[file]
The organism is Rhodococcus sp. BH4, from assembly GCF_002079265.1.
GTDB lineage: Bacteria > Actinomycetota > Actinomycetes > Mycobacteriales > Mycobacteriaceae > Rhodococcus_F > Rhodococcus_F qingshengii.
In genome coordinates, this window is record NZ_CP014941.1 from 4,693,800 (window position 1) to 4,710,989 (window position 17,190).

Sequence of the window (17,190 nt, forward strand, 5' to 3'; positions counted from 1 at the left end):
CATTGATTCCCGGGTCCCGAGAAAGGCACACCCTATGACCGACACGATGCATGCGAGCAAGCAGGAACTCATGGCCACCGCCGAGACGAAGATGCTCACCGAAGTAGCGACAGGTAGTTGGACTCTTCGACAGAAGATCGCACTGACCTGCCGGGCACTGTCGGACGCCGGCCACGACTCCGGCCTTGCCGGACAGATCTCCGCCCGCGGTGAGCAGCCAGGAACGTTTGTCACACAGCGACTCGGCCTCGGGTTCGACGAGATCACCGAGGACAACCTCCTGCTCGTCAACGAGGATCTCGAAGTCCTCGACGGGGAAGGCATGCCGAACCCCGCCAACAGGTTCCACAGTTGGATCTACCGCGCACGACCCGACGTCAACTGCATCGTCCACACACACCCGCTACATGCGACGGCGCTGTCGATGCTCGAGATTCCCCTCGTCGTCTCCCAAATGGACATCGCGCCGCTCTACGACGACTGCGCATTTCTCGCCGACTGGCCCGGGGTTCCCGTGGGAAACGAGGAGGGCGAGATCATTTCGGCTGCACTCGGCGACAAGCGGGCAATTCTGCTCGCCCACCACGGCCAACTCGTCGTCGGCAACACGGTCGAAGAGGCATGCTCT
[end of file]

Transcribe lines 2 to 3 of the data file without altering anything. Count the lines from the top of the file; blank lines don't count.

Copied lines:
GTDB lineage: Bacteria > Actinomycetota > Actinomycetes > Mycobacteriales > Mycobacteriaceae > Rhodococcus_F > Rhodococcus_F qingshengii.
In genome coordinates, this window is record NZ_CP014941.1 from 4,693,800 (window position 1) to 4,710,989 (window position 17,190).